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    Building Science

    by Norman Aceron Garcia

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Building Science by Norman Aceron Garcia

What matters in a home inspection?

by Norman Aceron Garcia

house cross sectionBuying a home is perhaps one of the most costly acquisitions one will ever make. For most people, this process can be very stressful. You are going to analyze your financial cash flow, look for mortgages, negotiate offers, and zero in on the best deals. The next best and logical thing to do before you sign on the dotted line is to get that quality home inspection. The information that you get from the inspection report gives you a picture of the overall condition of the property. And as a buyer or a seller, more information is sure to give you more leverage and bargaining power.

The stressful time spent in house hunting can push a buyer to just skip the process of getting a home inspection. Besides the obvious additional expense that it presents, it also gives the feeling of being overwhelmed since it becomes yet another “to do” item in the quest to find that dream home. This is when you should stop and think if this makes a difference in your decision-making. Should you just jump in and put all of your hard earned money into this one big financial investment? Or take a step back and let someone help you make an objective assessment of the property you have fallen in love with? The time and expense of getting a full home inspection is negligible compared to the total price of the property you are buying. And hiring a certified home inspector can give you that peace of mind, that you have done your due diligence in buying the property.

Most sellers are normally fair, honest, straightforward, and are oftentimes surprised to discover the defects found in an inspection. But do keep in mind that sellers have no obligation to disclose any defects or to even repair anything that has been identified in the inspection report. You buy the home on an “as-is” basis. No home is ever perfect. The purpose of the home inspection report is to serve as a guide to see the property’s current condition. Once the inspection is done, focus on the things that are important. Do not call off a deal over items that can be addressed easily, like cheap repair work you can do yourself. Also, the conditions that the seller has already disclosed may have already been factored in the pricing, so tread lightly if you feel that these conditions should still be addressed as a condition for you to buy the property.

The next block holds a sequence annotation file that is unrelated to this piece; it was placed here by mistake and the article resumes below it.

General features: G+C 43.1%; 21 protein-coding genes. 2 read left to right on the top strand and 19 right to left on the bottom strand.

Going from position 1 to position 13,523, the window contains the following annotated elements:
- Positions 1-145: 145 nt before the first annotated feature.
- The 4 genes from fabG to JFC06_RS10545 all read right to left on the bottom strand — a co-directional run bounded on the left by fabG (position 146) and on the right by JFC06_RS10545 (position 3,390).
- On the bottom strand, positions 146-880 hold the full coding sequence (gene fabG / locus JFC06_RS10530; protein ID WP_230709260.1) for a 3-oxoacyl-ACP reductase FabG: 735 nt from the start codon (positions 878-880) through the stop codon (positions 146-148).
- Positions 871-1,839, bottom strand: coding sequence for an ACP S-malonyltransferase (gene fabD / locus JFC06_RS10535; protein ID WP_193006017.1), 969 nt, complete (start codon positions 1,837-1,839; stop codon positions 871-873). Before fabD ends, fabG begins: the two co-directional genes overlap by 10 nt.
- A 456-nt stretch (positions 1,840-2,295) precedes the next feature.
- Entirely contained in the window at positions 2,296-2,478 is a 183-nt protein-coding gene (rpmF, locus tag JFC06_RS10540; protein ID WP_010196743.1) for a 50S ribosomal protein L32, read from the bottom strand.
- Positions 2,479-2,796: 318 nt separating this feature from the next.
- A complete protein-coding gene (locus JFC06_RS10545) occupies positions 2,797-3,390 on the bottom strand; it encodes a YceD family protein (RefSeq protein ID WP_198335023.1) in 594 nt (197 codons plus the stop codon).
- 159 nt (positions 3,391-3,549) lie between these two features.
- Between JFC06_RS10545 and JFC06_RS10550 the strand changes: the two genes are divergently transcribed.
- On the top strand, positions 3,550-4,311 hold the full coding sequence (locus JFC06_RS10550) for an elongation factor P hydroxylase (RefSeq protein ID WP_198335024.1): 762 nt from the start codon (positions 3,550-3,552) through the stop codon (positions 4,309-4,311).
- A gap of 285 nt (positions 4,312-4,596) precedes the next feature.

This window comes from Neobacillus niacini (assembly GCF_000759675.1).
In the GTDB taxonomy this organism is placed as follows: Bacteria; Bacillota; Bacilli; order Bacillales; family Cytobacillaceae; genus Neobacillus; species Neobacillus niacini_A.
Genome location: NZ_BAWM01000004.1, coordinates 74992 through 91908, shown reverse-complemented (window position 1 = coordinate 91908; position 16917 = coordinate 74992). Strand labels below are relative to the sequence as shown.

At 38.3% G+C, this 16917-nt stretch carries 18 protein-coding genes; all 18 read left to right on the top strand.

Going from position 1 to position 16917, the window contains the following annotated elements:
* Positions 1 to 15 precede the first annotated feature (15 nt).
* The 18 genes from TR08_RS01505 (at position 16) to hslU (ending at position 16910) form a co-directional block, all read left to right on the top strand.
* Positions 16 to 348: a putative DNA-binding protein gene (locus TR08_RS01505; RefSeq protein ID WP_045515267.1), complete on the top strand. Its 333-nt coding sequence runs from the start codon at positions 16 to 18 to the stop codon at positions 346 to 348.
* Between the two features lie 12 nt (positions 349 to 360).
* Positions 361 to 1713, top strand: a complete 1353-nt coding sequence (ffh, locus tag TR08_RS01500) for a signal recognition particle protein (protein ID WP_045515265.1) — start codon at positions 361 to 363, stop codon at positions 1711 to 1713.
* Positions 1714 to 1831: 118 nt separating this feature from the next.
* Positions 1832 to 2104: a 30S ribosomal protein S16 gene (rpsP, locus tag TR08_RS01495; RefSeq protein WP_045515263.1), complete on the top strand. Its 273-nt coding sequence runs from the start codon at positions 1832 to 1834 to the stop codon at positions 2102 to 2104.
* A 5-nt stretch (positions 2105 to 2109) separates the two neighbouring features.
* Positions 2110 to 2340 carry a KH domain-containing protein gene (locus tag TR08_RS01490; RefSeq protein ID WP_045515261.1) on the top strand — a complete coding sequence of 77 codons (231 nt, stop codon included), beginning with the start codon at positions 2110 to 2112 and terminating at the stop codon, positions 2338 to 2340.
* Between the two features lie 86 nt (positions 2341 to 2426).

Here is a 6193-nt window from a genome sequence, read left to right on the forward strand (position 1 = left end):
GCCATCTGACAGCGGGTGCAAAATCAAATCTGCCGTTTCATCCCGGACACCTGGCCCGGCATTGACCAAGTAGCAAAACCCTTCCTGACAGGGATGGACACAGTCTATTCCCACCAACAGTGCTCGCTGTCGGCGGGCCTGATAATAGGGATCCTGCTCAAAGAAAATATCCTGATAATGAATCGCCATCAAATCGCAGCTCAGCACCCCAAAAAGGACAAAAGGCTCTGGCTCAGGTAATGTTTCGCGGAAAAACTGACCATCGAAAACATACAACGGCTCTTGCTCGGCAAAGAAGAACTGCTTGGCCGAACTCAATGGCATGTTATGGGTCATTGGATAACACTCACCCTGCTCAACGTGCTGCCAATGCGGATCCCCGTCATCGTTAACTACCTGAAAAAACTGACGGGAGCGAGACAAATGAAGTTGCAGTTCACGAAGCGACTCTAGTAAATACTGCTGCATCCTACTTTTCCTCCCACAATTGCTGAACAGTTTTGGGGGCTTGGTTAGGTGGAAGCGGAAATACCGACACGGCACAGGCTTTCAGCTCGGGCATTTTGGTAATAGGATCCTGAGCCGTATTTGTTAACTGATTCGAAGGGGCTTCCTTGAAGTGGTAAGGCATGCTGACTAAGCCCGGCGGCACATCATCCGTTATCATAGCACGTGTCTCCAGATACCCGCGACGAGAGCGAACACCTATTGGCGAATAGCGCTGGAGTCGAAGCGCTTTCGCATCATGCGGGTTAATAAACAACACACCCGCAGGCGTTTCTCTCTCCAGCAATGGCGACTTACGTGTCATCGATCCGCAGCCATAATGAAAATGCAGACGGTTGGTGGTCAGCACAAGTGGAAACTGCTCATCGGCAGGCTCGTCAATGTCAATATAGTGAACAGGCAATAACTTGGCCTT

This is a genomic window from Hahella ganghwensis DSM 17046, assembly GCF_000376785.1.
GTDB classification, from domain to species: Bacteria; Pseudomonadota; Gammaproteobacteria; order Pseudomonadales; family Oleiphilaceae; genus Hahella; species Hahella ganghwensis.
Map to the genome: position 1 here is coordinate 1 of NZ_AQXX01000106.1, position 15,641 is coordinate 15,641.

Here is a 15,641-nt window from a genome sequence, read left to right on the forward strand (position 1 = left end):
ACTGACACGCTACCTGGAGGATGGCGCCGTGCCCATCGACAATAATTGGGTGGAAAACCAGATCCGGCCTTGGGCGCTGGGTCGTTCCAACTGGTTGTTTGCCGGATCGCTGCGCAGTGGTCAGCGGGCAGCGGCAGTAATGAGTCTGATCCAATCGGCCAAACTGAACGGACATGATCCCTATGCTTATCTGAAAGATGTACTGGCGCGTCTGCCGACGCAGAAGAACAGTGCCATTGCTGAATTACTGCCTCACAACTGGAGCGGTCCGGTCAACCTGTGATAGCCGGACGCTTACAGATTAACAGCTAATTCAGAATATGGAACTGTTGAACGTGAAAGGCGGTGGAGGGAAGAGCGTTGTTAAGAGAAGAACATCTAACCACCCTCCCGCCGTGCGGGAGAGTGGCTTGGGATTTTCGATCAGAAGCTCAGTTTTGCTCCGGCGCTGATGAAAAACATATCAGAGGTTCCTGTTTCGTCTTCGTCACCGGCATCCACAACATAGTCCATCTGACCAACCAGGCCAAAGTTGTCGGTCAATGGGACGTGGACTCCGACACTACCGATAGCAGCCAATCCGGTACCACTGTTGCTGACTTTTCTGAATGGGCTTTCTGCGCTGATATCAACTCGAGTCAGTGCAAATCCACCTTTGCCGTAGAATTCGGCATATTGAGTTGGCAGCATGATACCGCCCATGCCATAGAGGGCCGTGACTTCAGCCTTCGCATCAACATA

Although home inspection can give you that peace of mind, that the property you are buying is not going to fall down on you, it can be overwhelming for some people. Homebuyers without any technical background are presented with a lot of information that they need to consider in a short amount of time. It basically includes reading a 30 to 50-page inspection report complete with checklists, photographs, environmental reports, seller’s disclosures, buyer’s observations, and everything that has been discussed during the actual inspection.

What should you do when you are in this situation? First things first, take a deep breath and relax. There is no home, even a newly built one, that is free from defects. Most statements in the inspection report are maintenance recommendations, life expectancies for various systems and components, and minor deficiencies. These are all good to be aware of prior to closing the sale. These issues fall into four categories:

  1. Major defects like structural failure of beams, columns and roof structure;
  2. Conditions that may contribute to major defects like small roof-flashing leak, improper grading and inadequate insulation;
  3. Items that may prevent your ability to finance, legally occupy, or insure the home; like the presence of knob-and-tube wiring, sub-100 amp electrical service, and screw-in fuses;
  4. Safety hazards like wobbly guardrails, exposed and live buss bar at the electrical panel and damaged service gas lines.

All items in the above categories should be addressed accordingly before or after buying the property to prolong the life of the home and to protect your most important asset, your family. And if you find yourself lost in the report, you can always ask your certified home inspector to guide you through it to be able to make an informed home-buying decision.

Reference: www.nachi.org

Norman is a registered Professional Engineer and a Certified Property Inspector. Please visit www.mrpeg.ca for more information on home inspection and maintenance tips.

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